Words: James Frostick
Artist image: Rosepure
Following on from her 2018 record Hired Muscle and March 2020’s split record with her sibling Yaws, Grace Stevenson aka Rebel Yell has offered up the first piece of music from her forthcoming LP Fall From Grace. ‘Anti Club Music’, featuring R-T-FAX is a middle finger to the gatekeeping overlords of Australia’s electronic scene, a sarcastic rebuttal wrapped in hard-hitting beats and subversive rave soundscapes.
“This is not club music”
On ‘Anti Club Music’ – the first cut of Rebel Yell’s forthcoming LP Fall From Grace – Grace Stevenson isn’t holding back. Since truly emerging onto the underground dance scene with 2016’s Mother of Millions EP, Grace has been carving a lane of her own with her forceful brand of doof. Despite an increasing profile, it seems as if Grace as Rebel Yell has experienced frustrating roadblocks barring her acceptance into the broader community of electronic music. The phrase “This is not club music“, which is returned to again and again on ‘Anti Club Music’ isn’t so much Grace’s own descriptor of her sound (it’s clearly perfect for sweaty dance floors), it’s instead a sarcastic retort at the self-appointed sentinels of the scene that diminish her work in favour of blander, ‘groovier’ DJs. Alongside collaborator R-T-FAX, Grace show’s why Rebel Yell is one of the more exciting proponents of outside electro operating, sticking to the ‘tech-house bros’ with an undeniable rave-ready pound.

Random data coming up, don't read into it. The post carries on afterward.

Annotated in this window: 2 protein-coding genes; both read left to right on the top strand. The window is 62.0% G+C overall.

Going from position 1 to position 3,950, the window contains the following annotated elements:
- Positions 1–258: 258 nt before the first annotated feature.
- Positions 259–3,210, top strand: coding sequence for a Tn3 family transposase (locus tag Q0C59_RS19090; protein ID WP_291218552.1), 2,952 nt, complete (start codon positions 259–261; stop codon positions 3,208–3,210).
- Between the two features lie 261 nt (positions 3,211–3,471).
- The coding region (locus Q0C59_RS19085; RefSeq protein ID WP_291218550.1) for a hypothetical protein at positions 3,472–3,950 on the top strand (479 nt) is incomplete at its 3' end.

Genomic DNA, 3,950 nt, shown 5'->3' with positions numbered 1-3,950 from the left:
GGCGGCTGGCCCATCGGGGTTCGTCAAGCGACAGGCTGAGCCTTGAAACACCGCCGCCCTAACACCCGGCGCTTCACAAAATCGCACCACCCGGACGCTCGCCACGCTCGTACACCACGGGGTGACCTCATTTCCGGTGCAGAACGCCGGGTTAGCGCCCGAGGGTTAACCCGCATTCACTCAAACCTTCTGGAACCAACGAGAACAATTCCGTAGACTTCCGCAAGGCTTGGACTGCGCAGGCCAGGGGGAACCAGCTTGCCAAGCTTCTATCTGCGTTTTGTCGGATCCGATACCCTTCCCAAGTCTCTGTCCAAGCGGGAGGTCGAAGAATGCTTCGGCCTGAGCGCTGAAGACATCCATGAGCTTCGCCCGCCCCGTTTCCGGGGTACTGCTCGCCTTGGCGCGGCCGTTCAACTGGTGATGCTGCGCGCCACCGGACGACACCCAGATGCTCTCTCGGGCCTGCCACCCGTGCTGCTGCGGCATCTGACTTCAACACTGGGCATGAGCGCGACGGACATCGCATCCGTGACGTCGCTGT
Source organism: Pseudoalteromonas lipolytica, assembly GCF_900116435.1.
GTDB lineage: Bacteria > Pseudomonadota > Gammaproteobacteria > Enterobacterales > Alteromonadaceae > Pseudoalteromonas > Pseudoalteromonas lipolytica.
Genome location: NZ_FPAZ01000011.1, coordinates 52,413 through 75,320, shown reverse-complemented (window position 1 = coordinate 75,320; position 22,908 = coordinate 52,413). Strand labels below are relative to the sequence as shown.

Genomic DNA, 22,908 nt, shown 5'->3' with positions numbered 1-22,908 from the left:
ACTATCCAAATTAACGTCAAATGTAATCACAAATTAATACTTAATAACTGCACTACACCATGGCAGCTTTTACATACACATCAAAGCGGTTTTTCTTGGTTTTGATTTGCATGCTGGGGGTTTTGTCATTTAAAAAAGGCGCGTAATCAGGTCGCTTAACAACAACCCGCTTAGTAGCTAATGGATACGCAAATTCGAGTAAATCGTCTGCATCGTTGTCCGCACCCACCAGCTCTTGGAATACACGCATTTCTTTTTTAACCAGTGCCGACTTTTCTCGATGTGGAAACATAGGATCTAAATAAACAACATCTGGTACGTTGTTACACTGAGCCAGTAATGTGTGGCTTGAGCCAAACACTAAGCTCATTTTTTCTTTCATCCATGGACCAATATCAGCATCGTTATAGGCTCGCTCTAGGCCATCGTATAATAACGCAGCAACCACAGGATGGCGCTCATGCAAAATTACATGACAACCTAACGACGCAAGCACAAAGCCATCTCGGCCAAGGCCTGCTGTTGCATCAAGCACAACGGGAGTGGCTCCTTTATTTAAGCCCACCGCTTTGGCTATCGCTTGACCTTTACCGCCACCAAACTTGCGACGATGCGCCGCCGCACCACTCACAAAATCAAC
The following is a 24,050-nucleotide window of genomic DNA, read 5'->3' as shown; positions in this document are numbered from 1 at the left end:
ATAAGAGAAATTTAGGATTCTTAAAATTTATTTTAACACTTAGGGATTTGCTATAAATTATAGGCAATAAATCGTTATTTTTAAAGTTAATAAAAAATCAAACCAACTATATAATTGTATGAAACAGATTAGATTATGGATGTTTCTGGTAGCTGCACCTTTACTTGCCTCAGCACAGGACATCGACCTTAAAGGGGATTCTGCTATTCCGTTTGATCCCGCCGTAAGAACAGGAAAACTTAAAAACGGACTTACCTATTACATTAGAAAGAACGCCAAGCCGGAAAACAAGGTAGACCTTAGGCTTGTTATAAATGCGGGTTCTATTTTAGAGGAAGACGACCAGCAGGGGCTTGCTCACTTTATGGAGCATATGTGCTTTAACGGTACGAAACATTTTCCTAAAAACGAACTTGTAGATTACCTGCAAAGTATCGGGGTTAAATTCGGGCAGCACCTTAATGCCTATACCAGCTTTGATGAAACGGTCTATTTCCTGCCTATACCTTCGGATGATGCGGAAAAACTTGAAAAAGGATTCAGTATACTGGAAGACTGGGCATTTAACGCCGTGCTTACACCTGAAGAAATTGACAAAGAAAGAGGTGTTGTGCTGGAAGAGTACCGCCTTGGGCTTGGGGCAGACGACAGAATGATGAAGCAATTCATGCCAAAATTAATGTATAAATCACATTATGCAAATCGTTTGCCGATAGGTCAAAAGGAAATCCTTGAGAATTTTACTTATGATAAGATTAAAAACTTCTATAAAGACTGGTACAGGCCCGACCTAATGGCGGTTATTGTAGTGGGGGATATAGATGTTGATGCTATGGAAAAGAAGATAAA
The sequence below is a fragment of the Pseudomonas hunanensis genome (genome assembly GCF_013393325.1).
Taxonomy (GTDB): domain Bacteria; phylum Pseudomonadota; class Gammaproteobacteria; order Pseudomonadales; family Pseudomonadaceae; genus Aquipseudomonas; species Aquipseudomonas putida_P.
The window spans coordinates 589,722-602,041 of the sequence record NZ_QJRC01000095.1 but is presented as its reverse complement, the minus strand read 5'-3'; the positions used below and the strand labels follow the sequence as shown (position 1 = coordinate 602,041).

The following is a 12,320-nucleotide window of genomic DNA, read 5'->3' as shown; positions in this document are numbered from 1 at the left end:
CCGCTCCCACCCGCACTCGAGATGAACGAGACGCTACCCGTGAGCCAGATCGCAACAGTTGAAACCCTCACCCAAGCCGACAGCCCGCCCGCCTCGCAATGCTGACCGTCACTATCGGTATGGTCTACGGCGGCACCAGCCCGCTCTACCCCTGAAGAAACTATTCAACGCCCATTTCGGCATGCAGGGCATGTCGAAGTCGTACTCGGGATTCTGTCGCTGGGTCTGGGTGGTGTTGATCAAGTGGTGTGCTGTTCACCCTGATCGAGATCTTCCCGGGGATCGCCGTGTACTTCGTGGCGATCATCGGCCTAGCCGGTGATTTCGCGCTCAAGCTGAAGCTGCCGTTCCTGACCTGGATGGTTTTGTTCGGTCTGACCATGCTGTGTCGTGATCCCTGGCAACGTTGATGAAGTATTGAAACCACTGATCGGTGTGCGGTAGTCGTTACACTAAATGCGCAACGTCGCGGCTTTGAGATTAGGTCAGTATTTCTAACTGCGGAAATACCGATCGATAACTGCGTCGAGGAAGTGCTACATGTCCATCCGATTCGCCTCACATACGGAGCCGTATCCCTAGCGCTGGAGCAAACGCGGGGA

‘Anti Club Music’ is another evolutionary step up from Grace’s formative period where she revelled in blasted and distorted tech noise – this is a purer form of urgent EBM unce. There are still traces of echoed subterranean clang, but the sheen on the bristling pulse and throb (plus the clarity given to Grace’s hypnotised vocals) leaves no doubt that she’s got a firm grasp on what makes people move. Interestingly, the clip for ‘Anti Club Music’ – directed by Ivan Lentell and featuring visuals from Passive Kneeling – takes place in what looks to me like a storm drain, proving that maybe Grace doesn’t need the club. Maybe it isn’t club music after all – it’s anywhere music.